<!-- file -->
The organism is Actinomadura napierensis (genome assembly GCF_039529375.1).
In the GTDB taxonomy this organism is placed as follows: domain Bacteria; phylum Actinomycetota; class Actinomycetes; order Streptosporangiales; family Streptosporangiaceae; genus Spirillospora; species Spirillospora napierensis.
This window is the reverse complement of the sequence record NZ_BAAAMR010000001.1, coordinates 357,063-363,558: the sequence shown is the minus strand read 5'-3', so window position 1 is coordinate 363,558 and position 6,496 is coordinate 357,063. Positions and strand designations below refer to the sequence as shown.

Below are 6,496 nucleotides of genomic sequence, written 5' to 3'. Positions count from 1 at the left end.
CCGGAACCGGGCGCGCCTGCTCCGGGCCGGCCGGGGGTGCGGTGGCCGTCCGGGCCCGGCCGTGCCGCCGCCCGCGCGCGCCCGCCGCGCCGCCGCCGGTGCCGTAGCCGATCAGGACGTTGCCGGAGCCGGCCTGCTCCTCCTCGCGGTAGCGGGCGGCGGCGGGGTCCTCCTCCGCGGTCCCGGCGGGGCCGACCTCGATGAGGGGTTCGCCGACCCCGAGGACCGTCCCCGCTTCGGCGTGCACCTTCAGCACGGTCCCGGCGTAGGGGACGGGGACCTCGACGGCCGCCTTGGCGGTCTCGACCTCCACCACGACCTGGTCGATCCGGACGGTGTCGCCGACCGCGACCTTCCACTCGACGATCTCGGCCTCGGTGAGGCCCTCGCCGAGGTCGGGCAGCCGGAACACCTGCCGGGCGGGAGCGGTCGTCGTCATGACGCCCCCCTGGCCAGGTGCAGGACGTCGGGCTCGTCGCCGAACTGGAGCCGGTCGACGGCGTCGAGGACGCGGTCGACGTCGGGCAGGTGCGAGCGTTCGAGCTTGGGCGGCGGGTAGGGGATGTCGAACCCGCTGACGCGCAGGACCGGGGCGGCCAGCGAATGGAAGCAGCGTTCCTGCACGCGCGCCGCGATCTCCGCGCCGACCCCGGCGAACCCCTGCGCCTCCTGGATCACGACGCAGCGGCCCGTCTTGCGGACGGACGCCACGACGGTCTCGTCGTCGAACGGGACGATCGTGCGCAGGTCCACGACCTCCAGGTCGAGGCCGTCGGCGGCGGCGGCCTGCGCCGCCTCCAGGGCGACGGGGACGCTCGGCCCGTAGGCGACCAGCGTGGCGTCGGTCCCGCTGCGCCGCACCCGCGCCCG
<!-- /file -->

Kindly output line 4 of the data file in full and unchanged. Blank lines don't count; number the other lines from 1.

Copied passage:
Below are 6,496 nucleotides of genomic sequence, written 5' to 3'. Positions count from 1 at the left end.